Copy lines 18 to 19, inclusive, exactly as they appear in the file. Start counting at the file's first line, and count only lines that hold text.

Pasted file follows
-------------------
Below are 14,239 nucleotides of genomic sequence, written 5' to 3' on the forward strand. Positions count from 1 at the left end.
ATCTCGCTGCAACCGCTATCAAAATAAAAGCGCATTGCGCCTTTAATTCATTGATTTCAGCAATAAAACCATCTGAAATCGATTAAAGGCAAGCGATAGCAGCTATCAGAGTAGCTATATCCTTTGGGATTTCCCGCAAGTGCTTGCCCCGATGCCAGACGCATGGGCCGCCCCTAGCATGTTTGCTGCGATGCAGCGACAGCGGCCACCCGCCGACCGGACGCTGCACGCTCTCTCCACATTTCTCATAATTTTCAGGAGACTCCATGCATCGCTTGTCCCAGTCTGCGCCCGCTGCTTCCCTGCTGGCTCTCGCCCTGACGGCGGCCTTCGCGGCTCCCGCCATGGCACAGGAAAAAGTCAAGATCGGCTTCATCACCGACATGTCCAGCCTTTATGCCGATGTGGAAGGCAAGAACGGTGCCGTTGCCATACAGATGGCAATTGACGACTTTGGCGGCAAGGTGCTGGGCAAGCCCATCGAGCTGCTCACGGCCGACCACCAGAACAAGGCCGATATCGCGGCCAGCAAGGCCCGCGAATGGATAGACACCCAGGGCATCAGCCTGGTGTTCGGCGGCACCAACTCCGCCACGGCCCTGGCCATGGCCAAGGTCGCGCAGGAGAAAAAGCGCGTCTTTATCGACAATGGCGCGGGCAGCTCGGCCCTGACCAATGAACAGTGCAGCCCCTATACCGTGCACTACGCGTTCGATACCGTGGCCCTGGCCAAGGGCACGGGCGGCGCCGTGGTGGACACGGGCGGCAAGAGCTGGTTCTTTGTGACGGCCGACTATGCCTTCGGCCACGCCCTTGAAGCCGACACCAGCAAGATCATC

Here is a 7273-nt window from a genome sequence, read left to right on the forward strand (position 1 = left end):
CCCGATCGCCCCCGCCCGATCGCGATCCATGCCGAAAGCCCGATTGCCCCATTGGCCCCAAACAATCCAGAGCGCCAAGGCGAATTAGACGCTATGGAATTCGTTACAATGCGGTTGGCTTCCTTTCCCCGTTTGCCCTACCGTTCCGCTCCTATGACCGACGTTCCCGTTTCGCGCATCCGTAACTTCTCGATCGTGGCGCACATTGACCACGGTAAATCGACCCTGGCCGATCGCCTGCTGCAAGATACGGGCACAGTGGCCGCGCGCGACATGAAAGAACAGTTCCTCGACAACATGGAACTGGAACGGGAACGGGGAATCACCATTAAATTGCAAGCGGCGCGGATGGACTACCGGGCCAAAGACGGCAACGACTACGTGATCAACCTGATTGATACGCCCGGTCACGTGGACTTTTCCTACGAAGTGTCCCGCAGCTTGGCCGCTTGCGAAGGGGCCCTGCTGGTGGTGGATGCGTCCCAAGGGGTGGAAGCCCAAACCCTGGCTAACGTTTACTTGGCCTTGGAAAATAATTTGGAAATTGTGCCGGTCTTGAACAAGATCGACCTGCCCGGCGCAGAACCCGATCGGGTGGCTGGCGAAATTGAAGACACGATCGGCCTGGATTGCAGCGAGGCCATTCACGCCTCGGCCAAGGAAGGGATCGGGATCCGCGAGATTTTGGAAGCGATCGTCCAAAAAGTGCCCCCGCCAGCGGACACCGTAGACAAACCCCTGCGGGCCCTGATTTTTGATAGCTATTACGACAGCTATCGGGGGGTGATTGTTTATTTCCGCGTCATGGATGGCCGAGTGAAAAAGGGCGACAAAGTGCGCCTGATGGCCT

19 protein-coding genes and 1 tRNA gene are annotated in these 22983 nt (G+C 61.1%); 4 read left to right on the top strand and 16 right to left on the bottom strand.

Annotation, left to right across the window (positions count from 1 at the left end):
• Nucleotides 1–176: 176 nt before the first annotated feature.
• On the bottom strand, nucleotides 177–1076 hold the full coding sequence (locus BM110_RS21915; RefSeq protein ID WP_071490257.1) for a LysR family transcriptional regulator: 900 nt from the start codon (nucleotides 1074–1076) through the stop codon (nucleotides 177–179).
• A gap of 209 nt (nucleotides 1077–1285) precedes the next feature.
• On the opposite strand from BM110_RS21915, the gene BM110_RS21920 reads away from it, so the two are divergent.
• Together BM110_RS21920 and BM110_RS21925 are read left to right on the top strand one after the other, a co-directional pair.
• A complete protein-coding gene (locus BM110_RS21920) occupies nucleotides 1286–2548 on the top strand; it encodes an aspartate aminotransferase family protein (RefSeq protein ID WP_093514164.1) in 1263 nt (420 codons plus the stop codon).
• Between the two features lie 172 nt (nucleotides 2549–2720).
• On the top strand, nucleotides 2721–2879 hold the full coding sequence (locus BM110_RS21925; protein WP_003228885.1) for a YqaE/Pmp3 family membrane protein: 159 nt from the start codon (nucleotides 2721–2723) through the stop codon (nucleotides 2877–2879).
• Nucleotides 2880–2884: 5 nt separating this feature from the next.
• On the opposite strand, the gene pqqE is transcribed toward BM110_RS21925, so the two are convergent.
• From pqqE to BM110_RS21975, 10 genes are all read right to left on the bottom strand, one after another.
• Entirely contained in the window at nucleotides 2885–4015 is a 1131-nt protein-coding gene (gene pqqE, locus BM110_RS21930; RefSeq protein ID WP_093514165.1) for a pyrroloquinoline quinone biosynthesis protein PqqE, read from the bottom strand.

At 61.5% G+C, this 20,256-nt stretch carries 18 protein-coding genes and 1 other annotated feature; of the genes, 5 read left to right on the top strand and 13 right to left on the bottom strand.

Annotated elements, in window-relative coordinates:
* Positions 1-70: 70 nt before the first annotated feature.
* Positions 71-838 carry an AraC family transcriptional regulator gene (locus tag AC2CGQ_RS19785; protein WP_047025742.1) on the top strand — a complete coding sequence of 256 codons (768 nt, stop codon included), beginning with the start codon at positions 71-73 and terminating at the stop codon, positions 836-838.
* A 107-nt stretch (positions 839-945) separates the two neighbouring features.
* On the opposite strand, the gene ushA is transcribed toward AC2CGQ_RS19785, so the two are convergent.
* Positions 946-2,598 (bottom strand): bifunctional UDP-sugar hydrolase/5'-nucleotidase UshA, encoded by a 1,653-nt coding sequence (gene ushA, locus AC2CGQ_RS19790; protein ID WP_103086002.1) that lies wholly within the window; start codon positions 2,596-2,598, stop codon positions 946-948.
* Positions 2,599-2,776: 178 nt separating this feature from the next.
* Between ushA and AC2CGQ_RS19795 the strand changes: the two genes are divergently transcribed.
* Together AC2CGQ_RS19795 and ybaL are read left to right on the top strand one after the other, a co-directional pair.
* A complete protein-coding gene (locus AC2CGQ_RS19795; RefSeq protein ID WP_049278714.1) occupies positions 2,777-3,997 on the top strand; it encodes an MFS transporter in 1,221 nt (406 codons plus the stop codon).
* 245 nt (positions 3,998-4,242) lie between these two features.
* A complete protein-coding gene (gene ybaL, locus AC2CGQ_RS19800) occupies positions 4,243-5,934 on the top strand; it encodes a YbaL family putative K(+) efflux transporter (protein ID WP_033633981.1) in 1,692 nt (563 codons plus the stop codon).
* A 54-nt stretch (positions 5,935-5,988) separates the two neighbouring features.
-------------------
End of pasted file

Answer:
• Entirely contained in the window at nucleotides 2885–4015 is a 1131-nt protein-coding gene (gene pqqE, locus BM110_RS21930; RefSeq protein ID WP_093514165.1) for a pyrroloquinoline quinone biosynthesis protein PqqE, read from the bottom strand.

At 61.5% G+C, this 20,256-nt stretch carries 18 protein-coding genes and 1 other annotated feature; of the genes, 5 read left to right on the top strand and 13 right to left on the bottom strand.